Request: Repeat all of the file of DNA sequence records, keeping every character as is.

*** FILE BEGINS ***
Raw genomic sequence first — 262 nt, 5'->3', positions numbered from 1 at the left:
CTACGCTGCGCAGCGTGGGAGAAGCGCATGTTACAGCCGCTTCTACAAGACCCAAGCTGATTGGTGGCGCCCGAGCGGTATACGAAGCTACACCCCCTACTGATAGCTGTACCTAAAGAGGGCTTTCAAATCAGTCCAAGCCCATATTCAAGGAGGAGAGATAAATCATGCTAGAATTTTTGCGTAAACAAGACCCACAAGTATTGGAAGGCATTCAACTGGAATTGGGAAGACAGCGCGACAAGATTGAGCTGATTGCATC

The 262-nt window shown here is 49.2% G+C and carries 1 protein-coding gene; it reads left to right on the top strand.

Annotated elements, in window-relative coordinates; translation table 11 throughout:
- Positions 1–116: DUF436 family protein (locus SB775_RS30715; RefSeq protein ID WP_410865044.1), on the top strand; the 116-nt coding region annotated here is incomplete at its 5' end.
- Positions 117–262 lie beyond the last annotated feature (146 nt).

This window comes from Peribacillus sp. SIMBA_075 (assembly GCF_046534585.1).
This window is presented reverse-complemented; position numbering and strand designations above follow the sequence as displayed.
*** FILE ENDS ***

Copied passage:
Raw genomic sequence first — 262 nt, 5'->3', positions numbered from 1 at the left:
CTACGCTGCGCAGCGTGGGAGAAGCGCATGTTACAGCCGCTTCTACAAGACCCAAGCTGATTGGTGGCGCCCGAGCGGTATACGAAGCTACACCCCCTACTGATAGCTGTACCTAAAGAGGGCTTTCAAATCAGTCCAAGCCCATATTCAAGGAGGAGAGATAAATCATGCTAGAATTTTTGCGTAAACAAGACCCACAAGTATTGGAAGGCATTCAACTGGAATTGGGAAGACAGCGCGACAAGATTGAGCTGATTGCATC

The 262-nt window shown here is 49.2% G+C and carries 1 protein-coding gene; it reads left to right on the top strand.

Annotated elements, in window-relative coordinates; translation table 11 throughout:
- Positions 1–116: DUF436 family protein (locus SB775_RS30715; RefSeq protein ID WP_410865044.1), on the top strand; the 116-nt coding region annotated here is incomplete at its 5' end.
- Positions 117–262 lie beyond the last annotated feature (146 nt).

This window comes from Peribacillus sp. SIMBA_075 (assembly GCF_046534585.1).
This window is presented reverse-complemented; position numbering and strand designations above follow the sequence as displayed.